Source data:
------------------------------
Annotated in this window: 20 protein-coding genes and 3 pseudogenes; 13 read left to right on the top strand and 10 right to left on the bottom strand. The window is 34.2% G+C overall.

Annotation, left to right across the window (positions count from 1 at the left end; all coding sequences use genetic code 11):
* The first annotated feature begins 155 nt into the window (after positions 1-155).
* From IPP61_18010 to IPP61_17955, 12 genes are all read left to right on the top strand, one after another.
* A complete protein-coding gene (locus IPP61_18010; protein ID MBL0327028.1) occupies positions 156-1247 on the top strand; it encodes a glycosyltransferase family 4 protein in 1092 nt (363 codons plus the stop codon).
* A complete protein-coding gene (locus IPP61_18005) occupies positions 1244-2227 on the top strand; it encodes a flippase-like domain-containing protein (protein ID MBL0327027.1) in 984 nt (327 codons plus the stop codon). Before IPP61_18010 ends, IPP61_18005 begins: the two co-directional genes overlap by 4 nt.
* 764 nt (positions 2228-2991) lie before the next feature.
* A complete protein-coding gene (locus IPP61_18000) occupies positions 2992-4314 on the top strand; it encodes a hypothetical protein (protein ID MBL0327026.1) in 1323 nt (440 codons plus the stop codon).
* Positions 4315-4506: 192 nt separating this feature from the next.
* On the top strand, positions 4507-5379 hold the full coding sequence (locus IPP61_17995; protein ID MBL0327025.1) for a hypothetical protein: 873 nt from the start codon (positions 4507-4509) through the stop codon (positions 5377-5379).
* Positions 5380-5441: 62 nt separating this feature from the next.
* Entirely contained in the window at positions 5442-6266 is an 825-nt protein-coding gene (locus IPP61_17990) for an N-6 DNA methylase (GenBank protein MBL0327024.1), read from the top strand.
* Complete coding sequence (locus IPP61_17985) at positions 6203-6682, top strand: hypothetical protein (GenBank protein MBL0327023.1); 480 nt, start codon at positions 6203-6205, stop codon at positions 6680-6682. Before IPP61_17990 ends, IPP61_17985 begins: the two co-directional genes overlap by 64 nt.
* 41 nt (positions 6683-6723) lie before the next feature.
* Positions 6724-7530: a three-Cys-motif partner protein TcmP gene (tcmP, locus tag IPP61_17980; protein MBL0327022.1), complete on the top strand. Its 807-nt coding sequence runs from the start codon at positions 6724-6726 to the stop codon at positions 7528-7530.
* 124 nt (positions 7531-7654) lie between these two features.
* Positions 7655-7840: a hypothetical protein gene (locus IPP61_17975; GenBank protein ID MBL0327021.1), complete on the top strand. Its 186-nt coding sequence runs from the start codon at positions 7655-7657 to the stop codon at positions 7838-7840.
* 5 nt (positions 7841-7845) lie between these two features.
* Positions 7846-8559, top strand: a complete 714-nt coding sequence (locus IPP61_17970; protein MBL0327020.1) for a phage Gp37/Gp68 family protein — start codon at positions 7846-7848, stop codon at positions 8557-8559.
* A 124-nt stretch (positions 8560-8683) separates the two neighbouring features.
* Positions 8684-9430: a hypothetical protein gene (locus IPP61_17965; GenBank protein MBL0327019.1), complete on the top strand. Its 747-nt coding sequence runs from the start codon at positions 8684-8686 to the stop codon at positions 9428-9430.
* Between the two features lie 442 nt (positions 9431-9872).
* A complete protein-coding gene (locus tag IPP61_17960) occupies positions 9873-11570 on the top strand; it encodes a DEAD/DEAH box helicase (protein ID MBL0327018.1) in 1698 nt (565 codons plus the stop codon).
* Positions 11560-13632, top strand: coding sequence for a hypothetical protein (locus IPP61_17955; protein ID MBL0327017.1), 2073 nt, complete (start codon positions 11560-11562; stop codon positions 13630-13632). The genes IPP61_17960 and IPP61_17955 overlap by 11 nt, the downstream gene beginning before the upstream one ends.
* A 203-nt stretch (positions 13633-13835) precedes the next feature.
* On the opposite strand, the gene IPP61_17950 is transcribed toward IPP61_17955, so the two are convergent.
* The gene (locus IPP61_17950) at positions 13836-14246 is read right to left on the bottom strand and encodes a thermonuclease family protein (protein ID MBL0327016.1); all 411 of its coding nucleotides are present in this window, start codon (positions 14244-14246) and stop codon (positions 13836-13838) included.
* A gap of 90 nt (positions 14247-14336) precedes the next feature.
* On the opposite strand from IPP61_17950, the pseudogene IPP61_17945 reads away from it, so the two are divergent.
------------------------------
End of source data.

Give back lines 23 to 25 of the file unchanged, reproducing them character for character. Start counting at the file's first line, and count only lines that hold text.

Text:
* A complete protein-coding gene (locus tag IPP61_17960) occupies positions 9873-11570 on the top strand; it encodes a DEAD/DEAH box helicase (protein ID MBL0327018.1) in 1698 nt (565 codons plus the stop codon).
* Positions 11560-13632, top strand: coding sequence for a hypothetical protein (locus IPP61_17955; protein ID MBL0327017.1), 2073 nt, complete (start codon positions 11560-11562; stop codon positions 13630-13632). The genes IPP61_17960 and IPP61_17955 overlap by 11 nt, the downstream gene beginning before the upstream one ends.
* A 203-nt stretch (positions 13633-13835) precedes the next feature.